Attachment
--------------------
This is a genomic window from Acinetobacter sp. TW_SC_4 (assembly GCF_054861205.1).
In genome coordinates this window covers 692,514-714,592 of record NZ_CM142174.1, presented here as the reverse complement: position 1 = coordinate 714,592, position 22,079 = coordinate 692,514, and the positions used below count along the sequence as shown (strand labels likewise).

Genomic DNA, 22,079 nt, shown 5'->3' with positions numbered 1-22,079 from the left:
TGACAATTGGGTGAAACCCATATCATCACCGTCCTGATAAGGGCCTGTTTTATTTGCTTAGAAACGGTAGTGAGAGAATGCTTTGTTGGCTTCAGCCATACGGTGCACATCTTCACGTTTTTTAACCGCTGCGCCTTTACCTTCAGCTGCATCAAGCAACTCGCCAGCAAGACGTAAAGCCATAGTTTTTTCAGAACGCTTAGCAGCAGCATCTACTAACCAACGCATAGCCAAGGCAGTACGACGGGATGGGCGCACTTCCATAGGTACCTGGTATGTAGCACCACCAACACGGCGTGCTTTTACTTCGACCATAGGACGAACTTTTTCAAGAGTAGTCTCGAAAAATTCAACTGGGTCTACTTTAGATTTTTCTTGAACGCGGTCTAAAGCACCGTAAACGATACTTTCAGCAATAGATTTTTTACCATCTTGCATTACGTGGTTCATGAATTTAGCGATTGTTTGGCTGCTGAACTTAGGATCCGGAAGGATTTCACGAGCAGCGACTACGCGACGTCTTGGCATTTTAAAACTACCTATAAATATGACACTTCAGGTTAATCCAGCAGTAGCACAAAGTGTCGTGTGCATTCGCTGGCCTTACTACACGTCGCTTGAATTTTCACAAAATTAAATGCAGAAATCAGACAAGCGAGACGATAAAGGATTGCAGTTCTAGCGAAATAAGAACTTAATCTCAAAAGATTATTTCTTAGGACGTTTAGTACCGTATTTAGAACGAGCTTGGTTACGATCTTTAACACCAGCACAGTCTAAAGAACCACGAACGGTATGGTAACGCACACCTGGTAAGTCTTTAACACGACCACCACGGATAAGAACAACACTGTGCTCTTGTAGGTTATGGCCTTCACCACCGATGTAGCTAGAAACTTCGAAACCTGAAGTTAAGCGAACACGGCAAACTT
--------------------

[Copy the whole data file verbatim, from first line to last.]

This is a genomic window from Acinetobacter sp. TW_SC_4 (assembly GCF_054861205.1).
In genome coordinates this window covers 692,514-714,592 of record NZ_CM142174.1, presented here as the reverse complement: position 1 = coordinate 714,592, position 22,079 = coordinate 692,514, and the positions used below count along the sequence as shown (strand labels likewise).

Genomic DNA, 22,079 nt, shown 5'->3' with positions numbered 1-22,079 from the left:
TGACAATTGGGTGAAACCCATATCATCACCGTCCTGATAAGGGCCTGTTTTATTTGCTTAGAAACGGTAGTGAGAGAATGCTTTGTTGGCTTCAGCCATACGGTGCACATCTTCACGTTTTTTAACCGCTGCGCCTTTACCTTCAGCTGCATCAAGCAACTCGCCAGCAAGACGTAAAGCCATAGTTTTTTCAGAACGCTTAGCAGCAGCATCTACTAACCAACGCATAGCCAAGGCAGTACGACGGGATGGGCGCACTTCCATAGGTACCTGGTATGTAGCACCACCAACACGGCGTGCTTTTACTTCGACCATAGGACGAACTTTTTCAAGAGTAGTCTCGAAAAATTCAACTGGGTCTACTTTAGATTTTTCTTGAACGCGGTCTAAAGCACCGTAAACGATACTTTCAGCAATAGATTTTTTACCATCTTGCATTACGTGGTTCATGAATTTAGCGATTGTTTGGCTGCTGAACTTAGGATCCGGAAGGATTTCACGAGCAGCGACTACGCGACGTCTTGGCATTTTAAAACTACCTATAAATATGACACTTCAGGTTAATCCAGCAGTAGCACAAAGTGTCGTGTGCATTCGCTGGCCTTACTACACGTCGCTTGAATTTTCACAAAATTAAATGCAGAAATCAGACAAGCGAGACGATAAAGGATTGCAGTTCTAGCGAAATAAGAACTTAATCTCAAAAGATTATTTCTTAGGACGTTTAGTACCGTATTTAGAACGAGCTTGGTTACGATCTTTAACACCAGCACAGTCTAAAGAACCACGAACGGTATGGTAACGCACACCTGGTAAGTCTTTAACACGACCACCACGGATAAGAACAACACTGTGCTCTTGTAGGTTATGGCCTTCACCACCGATGTAGCTAGAAACTTCGAAACCTGAAGTTAAGCGAACACGGCAAACTT